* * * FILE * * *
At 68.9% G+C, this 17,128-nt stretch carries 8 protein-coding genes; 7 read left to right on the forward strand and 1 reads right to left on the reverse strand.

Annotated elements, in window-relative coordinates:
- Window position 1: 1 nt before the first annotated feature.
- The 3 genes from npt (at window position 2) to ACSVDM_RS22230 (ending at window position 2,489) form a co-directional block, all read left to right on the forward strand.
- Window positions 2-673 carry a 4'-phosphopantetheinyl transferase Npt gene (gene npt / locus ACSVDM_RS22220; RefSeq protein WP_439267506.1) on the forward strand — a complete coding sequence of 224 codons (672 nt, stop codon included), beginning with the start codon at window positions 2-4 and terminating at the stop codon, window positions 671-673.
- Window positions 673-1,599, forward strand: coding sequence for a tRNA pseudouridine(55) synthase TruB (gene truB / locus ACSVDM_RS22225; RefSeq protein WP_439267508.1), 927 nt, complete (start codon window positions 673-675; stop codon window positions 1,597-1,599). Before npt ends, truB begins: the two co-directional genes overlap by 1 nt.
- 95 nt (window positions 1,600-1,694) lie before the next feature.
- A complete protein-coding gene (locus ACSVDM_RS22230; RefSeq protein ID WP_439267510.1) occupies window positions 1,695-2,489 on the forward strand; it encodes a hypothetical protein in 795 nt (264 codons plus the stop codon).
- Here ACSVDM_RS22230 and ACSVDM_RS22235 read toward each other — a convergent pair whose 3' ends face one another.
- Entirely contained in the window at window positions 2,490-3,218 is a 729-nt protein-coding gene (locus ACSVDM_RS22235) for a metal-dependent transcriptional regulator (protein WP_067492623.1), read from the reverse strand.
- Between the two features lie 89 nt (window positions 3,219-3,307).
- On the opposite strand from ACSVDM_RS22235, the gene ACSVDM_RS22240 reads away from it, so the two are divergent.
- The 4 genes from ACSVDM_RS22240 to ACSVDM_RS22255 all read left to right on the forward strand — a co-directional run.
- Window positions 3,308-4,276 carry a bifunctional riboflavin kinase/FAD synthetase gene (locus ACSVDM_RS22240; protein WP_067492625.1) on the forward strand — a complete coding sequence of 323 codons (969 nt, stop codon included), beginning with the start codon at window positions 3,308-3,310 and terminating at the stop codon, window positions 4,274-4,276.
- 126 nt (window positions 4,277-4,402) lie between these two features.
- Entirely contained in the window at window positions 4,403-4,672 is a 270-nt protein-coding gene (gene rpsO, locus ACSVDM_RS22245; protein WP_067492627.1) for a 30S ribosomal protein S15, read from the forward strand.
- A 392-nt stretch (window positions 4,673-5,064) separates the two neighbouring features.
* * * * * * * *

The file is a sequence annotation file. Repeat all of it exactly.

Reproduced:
At 68.9% G+C, this 17,128-nt stretch carries 8 protein-coding genes; 7 read left to right on the forward strand and 1 reads right to left on the reverse strand.

Annotated elements, in window-relative coordinates:
- Window position 1: 1 nt before the first annotated feature.
- The 3 genes from npt (at window position 2) to ACSVDM_RS22230 (ending at window position 2,489) form a co-directional block, all read left to right on the forward strand.
- Window positions 2-673 carry a 4'-phosphopantetheinyl transferase Npt gene (gene npt / locus ACSVDM_RS22220; RefSeq protein WP_439267506.1) on the forward strand — a complete coding sequence of 224 codons (672 nt, stop codon included), beginning with the start codon at window positions 2-4 and terminating at the stop codon, window positions 671-673.
- Window positions 673-1,599, forward strand: coding sequence for a tRNA pseudouridine(55) synthase TruB (gene truB / locus ACSVDM_RS22225; RefSeq protein WP_439267508.1), 927 nt, complete (start codon window positions 673-675; stop codon window positions 1,597-1,599). Before npt ends, truB begins: the two co-directional genes overlap by 1 nt.
- 95 nt (window positions 1,600-1,694) lie before the next feature.
- A complete protein-coding gene (locus ACSVDM_RS22230; RefSeq protein ID WP_439267510.1) occupies window positions 1,695-2,489 on the forward strand; it encodes a hypothetical protein in 795 nt (264 codons plus the stop codon).
- Here ACSVDM_RS22230 and ACSVDM_RS22235 read toward each other — a convergent pair whose 3' ends face one another.
- Entirely contained in the window at window positions 2,490-3,218 is a 729-nt protein-coding gene (locus ACSVDM_RS22235) for a metal-dependent transcriptional regulator (protein WP_067492623.1), read from the reverse strand.
- Between the two features lie 89 nt (window positions 3,219-3,307).
- On the opposite strand from ACSVDM_RS22235, the gene ACSVDM_RS22240 reads away from it, so the two are divergent.
- The 4 genes from ACSVDM_RS22240 to ACSVDM_RS22255 all read left to right on the forward strand — a co-directional run.
- Window positions 3,308-4,276 carry a bifunctional riboflavin kinase/FAD synthetase gene (locus ACSVDM_RS22240; protein WP_067492625.1) on the forward strand — a complete coding sequence of 323 codons (969 nt, stop codon included), beginning with the start codon at window positions 3,308-3,310 and terminating at the stop codon, window positions 4,274-4,276.
- 126 nt (window positions 4,277-4,402) lie between these two features.
- Entirely contained in the window at window positions 4,403-4,672 is a 270-nt protein-coding gene (gene rpsO, locus ACSVDM_RS22245; protein WP_067492627.1) for a 30S ribosomal protein S15, read from the forward strand.
- A 392-nt stretch (window positions 4,673-5,064) separates the two neighbouring features.